He made the assertion in his resignation letter, which was delivered to the new Manhattan D.A., Alvin Bragg, shortly after Bragg decided to not pursue charges against Trump.
Manhattan Prosecutor: Donald Trump Is 'Guilty Of Numerous Felony Violations'
Credit: Screengrab - Jimmy Kimmel Live
March 24, 2022

The New York Times reports that Mark Pomerantz, the Manhattan prosecutor who resigned in abject frustration when he was informed that the new D.A., Alvin Bragg, would not be pursuing charges against Donald Trump, even though Pomerantz felt that charges were warranted.

In the letter, Pomerantz says:

"As you know from our recent conversations and presentations, I believe that Donald Trump is guilty of numerous felony violations of the Penal Law in connection with the preparation and use of his annual Statements of Financial Condition. His financial statements were false, and he has a long history of fabricating information relating to his personal finances and lying about his assets to banks, the national media, counterparties, and many others, including the American people. The team that has been investigating Mr. Trump harbors no doubt about whether he committed crimes — he did.

In late 2021, then-District Attorney Cyrus Vance directed a thorough review of the facts and law relating to Mr. Trump’s financial statements. Mr. Vance had been intimately involved in our investigation, attending grand jury presentations, sitting in on certain witness interviews, and receiving regular reports about the progress of the investigation. He concluded that the facts warranted prosecution, and he directed the team to present evidence to a grand jury and to seek an indictment of Mr. Trump and other defendants as soon as reasonably possible."

So the former D.A, Cy Vance, ALSO THOUGHT PROSECUTION WAS WARRANTED. What changed? Well, a new D.A. came to town and he decided that nope, nothing to see here. Shut it all down.

Pomerantz did not mince words, saying: "I believe that your decision not to prosecute Donald Trump now, and on the existing record, is misguided and completely contrary to the public interest. In my view, the public interest warrants the criminal prosecution of Mr. Trump, and such a prosecution should be brought without any further delay."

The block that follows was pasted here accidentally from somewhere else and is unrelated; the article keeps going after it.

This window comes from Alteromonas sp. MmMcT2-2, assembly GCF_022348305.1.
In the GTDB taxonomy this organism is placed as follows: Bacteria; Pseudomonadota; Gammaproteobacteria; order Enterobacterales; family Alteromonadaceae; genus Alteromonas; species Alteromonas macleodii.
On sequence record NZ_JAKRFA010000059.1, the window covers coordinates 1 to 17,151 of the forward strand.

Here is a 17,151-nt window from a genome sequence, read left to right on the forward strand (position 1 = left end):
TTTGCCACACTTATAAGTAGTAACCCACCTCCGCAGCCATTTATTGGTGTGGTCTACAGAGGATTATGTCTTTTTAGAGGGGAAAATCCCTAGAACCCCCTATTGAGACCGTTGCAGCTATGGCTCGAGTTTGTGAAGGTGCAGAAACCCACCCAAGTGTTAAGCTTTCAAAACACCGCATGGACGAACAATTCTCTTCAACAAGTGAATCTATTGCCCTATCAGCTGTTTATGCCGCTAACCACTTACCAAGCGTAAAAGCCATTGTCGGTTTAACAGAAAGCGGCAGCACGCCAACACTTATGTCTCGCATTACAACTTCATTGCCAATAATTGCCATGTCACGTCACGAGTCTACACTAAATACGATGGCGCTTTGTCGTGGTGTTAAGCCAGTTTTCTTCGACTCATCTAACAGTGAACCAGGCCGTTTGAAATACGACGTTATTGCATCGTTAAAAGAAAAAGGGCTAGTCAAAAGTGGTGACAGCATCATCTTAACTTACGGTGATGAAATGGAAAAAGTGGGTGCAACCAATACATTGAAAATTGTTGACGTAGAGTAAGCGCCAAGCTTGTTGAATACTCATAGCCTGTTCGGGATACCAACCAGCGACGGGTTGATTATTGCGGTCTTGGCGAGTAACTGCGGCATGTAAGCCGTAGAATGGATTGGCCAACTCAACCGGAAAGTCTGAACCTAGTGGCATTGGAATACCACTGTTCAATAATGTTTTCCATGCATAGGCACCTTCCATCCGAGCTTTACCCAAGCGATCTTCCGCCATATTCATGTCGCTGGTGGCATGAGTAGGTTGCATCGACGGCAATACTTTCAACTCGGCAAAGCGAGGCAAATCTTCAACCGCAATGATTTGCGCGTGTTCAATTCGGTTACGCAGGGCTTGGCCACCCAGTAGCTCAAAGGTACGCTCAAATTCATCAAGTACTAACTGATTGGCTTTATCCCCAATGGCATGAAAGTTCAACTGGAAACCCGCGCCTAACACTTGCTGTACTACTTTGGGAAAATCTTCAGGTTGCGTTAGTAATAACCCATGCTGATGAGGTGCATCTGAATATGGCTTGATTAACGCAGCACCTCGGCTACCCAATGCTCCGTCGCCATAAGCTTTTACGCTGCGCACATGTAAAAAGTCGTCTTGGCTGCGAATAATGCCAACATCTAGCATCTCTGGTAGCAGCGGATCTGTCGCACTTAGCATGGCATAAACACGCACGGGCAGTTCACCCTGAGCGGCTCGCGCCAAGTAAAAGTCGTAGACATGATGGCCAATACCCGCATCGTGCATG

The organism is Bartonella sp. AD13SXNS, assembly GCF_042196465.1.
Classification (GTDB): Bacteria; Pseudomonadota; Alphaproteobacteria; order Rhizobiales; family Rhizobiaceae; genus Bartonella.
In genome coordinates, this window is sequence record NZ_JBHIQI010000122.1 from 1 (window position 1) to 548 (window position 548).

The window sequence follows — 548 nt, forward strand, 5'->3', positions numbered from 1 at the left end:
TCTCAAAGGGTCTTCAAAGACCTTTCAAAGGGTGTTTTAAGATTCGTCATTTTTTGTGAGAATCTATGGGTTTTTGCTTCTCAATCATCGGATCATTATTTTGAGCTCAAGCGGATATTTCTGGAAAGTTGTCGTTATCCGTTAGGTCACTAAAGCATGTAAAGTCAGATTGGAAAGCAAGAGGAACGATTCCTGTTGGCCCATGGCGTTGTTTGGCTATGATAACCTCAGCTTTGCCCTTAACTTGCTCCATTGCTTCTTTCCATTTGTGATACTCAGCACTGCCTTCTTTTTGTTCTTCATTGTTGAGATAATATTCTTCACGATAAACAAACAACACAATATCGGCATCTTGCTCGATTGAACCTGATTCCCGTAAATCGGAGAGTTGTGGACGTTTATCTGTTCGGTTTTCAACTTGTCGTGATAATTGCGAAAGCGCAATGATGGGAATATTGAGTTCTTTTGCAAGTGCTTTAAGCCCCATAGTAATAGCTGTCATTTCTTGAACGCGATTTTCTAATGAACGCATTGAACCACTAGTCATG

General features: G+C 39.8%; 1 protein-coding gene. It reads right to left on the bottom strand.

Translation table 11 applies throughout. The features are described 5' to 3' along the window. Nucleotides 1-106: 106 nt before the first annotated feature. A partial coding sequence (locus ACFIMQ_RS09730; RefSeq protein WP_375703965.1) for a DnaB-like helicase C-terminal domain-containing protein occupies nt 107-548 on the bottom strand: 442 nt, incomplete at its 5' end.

Pretty blunt. But Bragg clearly was unmoved. Pomerantz even made the point that the crimes allegedly committed occurred before Trump was President, saying: "The great bulk of the evidence relates to his management of the Trump Organization before he became President of the United States."

He ended with: "I fear that your decision means that Mr. Trump will not be held fully accountable for his crimes. I have worked too hard as a lawyer, and for too long, now to become a passive participant in what I believe to be a grave failure of justice. I therefore resign from my position as a Special Assistant District Attorney, effective immediately."

As a reminder, Mark Pomerantz is a well respected former federal prosecutor who actually came out of retirement to work on this specific investigation in the Manhattan D.A.'s office. At the time that the investigation was effectively ended, it came to light that there was disagreement between the prosecutors and the new D.A as to whether "prosecutors could prove that Mr. Trump knowingly falsified the value of his assets on annual financial statements." Pomerantz and Dunne, the other prosecutor who resigned, felt "confident that the office could demonstrate that the former president had intended to inflate the value of his golf clubs, hotels and office buildings."

Twitter had a strong response to the letter:

Now that the letter is public, let's see if anything happens.

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